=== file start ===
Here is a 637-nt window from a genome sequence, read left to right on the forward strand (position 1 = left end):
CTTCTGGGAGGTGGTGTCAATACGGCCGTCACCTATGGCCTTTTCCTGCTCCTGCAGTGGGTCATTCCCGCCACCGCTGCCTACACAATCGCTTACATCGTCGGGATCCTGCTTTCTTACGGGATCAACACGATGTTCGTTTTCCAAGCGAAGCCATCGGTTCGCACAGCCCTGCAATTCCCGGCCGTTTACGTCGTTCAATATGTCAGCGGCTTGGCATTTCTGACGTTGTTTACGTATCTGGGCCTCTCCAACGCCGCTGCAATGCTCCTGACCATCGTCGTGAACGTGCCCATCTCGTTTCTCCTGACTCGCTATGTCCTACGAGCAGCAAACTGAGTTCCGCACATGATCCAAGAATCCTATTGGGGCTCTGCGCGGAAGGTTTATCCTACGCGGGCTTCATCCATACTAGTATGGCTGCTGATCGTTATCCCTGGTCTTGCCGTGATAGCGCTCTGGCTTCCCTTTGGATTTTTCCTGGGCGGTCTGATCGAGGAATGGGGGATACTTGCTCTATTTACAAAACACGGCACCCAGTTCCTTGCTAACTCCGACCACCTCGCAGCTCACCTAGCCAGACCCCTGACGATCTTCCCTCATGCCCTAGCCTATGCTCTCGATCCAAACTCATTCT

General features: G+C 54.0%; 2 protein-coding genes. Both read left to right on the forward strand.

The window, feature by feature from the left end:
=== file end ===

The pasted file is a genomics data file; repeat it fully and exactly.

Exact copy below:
Here is a 637-nt window from a genome sequence, read left to right on the forward strand (position 1 = left end):
CTTCTGGGAGGTGGTGTCAATACGGCCGTCACCTATGGCCTTTTCCTGCTCCTGCAGTGGGTCATTCCCGCCACCGCTGCCTACACAATCGCTTACATCGTCGGGATCCTGCTTTCTTACGGGATCAACACGATGTTCGTTTTCCAAGCGAAGCCATCGGTTCGCACAGCCCTGCAATTCCCGGCCGTTTACGTCGTTCAATATGTCAGCGGCTTGGCATTTCTGACGTTGTTTACGTATCTGGGCCTCTCCAACGCCGCTGCAATGCTCCTGACCATCGTCGTGAACGTGCCCATCTCGTTTCTCCTGACTCGCTATGTCCTACGAGCAGCAAACTGAGTTCCGCACATGATCCAAGAATCCTATTGGGGCTCTGCGCGGAAGGTTTATCCTACGCGGGCTTCATCCATACTAGTATGGCTGCTGATCGTTATCCCTGGTCTTGCCGTGATAGCGCTCTGGCTTCCCTTTGGATTTTTCCTGGGCGGTCTGATCGAGGAATGGGGGATACTTGCTCTATTTACAAAACACGGCACCCAGTTCCTTGCTAACTCCGACCACCTCGCAGCTCACCTAGCCAGACCCCTGACGATCTTCCCTCATGCCCTAGCCTATGCTCTCGATCCAAACTCATTCT

General features: G+C 54.0%; 2 protein-coding genes. Both read left to right on the forward strand.

The window, feature by feature from the left end: